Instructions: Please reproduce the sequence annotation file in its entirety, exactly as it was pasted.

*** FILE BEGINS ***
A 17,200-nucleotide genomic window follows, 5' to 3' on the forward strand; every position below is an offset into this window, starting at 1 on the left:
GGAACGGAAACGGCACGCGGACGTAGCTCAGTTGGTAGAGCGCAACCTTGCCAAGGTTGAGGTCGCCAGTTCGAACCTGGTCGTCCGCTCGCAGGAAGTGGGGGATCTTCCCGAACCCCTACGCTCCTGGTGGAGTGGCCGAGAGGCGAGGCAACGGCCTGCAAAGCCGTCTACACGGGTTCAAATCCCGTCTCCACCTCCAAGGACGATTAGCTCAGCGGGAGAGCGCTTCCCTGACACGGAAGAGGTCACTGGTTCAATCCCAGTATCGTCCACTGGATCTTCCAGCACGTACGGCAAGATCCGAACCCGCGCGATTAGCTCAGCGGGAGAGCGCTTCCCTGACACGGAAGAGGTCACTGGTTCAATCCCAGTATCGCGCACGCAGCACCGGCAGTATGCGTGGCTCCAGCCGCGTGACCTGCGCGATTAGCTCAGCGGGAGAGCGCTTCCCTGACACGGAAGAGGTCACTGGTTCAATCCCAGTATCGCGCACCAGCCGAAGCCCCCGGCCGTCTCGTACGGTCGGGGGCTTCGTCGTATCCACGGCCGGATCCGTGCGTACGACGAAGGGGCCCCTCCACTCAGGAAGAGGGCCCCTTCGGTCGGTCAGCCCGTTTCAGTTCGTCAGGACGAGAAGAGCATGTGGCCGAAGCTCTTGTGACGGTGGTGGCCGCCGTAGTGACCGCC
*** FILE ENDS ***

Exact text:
A 17,200-nucleotide genomic window follows, 5' to 3' on the forward strand; every position below is an offset into this window, starting at 1 on the left:
GGAACGGAAACGGCACGCGGACGTAGCTCAGTTGGTAGAGCGCAACCTTGCCAAGGTTGAGGTCGCCAGTTCGAACCTGGTCGTCCGCTCGCAGGAAGTGGGGGATCTTCCCGAACCCCTACGCTCCTGGTGGAGTGGCCGAGAGGCGAGGCAACGGCCTGCAAAGCCGTCTACACGGGTTCAAATCCCGTCTCCACCTCCAAGGACGATTAGCTCAGCGGGAGAGCGCTTCCCTGACACGGAAGAGGTCACTGGTTCAATCCCAGTATCGTCCACTGGATCTTCCAGCACGTACGGCAAGATCCGAACCCGCGCGATTAGCTCAGCGGGAGAGCGCTTCCCTGACACGGAAGAGGTCACTGGTTCAATCCCAGTATCGCGCACGCAGCACCGGCAGTATGCGTGGCTCCAGCCGCGTGACCTGCGCGATTAGCTCAGCGGGAGAGCGCTTCCCTGACACGGAAGAGGTCACTGGTTCAATCCCAGTATCGCGCACCAGCCGAAGCCCCCGGCCGTCTCGTACGGTCGGGGGCTTCGTCGTATCCACGGCCGGATCCGTGCGTACGACGAAGGGGCCCCTCCACTCAGGAAGAGGGCCCCTTCGGTCGGTCAGCCCGTTTCAGTTCGTCAGGACGAGAAGAGCATGTGGCCGAAGCTCTTGTGACGGTGGTGGCCGCCGTAGTGACCGCC